annie valentina & andrew kasprzak
Michael McPhee’s newest play Heroic, which plays at the Bus Stop Theatre as part of the Atlantic Fringe Festival, starts out with so much promise. We are introduced to Stargazer, played by a majestic-looking Annie Valentina, the strongest superhero in the World, and the Leader of the League of Guardians, an ass-kicking, crime-fighting gang of champions against evil. Yet, before we are able to see Stargazer’s power, intelligence, confidence and strength manifest itself she begins to spiral downward into self-doubt, she makes poor choices based on her rampant emotions, and crumbles under the mounting pressure of her status.
It seems as though McPhee is interested in humanizing these superheroes and exploring their flaws and how the paparazzi-style media attention and influence of social media and cyber bullying affect Superheroes, in the same way that they can wreak havoc on celebrity figures in our own world. The difficulty is that he saddles his protagonist, Stargazer, with so much baggage and psychological issues, that he robs her of the ability to exude the attributes that she needs in order to be a successful superhero. His other female character, Evergreen, is a safety liability who fangirls over everyone and treats saving the world like it’s really cool summer camp. Conversely, even though Mindswipe is a misogynistic asshole and Zodiac is a paternalistic bastard, infuriatingly enough, their flaws don’t undermine their effectiveness as Heroes. They both infuse the League with a sense of confidence, strength, energy and common sense that one sees as being integral to the group being able to effectively combat super-villains. I doubt that the message of this play is supposed to be “Guys can get away with being douchebags and still be awesome at their jobs, but women just can’t handle the responsibility of taking on leadership roles,” but it’s difficult not to see that as Stargazer fails so spectacularly in doing the work she supposedly believes in because of some trolls on Twitter and her desire to return to her old life on the farm. McPhee attempts to give Evergreen the opportunity to become the League’s new star, but in the same way that he doesn’t show us Stargazer’s awesomeness and strength before her fall, he also doesn’t show us the evolution of Evergreen’s rise in status either. She also doesn’t ever win the respect or trust of her fellow teammates, which makes it difficult for the audience to see the ending as being anything but the dissolution of a functional, iconic league of heroes.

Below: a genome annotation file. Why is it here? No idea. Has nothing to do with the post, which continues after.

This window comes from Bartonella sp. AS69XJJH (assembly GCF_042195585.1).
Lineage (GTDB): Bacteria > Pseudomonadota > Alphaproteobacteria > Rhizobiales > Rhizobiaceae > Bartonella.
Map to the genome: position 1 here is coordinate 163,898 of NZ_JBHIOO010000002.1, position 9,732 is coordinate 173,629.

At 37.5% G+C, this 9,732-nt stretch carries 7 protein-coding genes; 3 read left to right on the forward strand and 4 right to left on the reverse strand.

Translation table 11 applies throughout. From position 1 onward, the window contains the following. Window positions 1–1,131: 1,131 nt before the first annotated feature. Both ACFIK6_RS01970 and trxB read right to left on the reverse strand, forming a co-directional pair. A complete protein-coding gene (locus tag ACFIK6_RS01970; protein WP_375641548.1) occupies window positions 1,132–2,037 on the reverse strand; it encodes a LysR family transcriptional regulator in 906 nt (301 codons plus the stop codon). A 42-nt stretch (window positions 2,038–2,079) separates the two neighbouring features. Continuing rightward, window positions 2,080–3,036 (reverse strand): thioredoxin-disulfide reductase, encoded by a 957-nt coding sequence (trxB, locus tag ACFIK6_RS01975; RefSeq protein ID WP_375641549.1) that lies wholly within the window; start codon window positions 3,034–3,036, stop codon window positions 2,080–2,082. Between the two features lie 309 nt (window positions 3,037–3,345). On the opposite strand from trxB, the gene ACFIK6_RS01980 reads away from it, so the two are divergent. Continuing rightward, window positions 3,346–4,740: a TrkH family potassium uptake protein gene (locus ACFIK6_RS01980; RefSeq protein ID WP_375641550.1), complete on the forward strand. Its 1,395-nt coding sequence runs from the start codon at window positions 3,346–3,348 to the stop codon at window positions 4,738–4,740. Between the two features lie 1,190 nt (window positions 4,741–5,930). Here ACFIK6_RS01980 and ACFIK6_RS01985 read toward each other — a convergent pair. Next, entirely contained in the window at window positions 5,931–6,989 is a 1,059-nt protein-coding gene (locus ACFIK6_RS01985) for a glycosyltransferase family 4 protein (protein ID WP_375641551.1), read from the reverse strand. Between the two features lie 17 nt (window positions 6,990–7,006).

Annie Valentina is good at faltering and exuding anxiety as Stargazer and she has a sweet, flirtatiousness with Andrew Kasprzak’s Voidwalker, but she has a harder time commanding attention, taking status and exuding strength. Henricus Gielis as Mindswipe and David Rossetti as Zodiac bring beautiful energy and specificity and power and punch to their characters, which raise the stakes dramatically in the scenes they’re in. Overall, McPhee would benefit from harnessing more of that punch and infusing it into the show’s physicality and the arc of its stakes, and really working to allow Valentina to be the strongest, most compelling, most awesome and inspiring figure onstage, whether she is grappling with her own issues and being a complex human being or not. We want to see the Stargazer that Evergreen describes. She is who will capture our attention and our hearts. Gillian Clark has created a fun and fully realized character with Evergreen, but she often seems to be in the wrong play. She reminds me of a gender bent Joey from Friends, which is hilarious, yes, but I wouldn’t want Joey on my Superhero team.
Ultimately, Heroic is an ambitious undertaking for McPhee and the Doppler Effect, and as such, it lacks the polish of some of their other work. Yet, so much that is promising is here. How can you tell the story about superheroes while seeking to delve into their humanity without sabotaging what makes them super? How can you explore how gender intersects these ideas without being too didactic or falling into stereotypes? They are worthy questions. I hope McPhee keeps exploring them and keeps strengthening these characters and the world and the quandaries that he’s created for them. The theatre needs more three dimensional female superheroes for absolute sure.
Heroic plays at the Bus Stop Theatre (2203 Gottingen Street) (and as a Co-Production with The Bus Stop Co-Op) at the following times:
Fri Sept 4th – 7:05PM
Sat Sept 5th – 3PM
Sun Sept 6th – 9:45PM
Mon Sept 7th – 1:30PM
Tues Sept 8th – 8:55PM
Wed Sept 9th – 10:10PM
Thurs Sept 10th – 8PM
Sat Sept 12th – 10:40PM
Sun Sept 13th – 3:20PM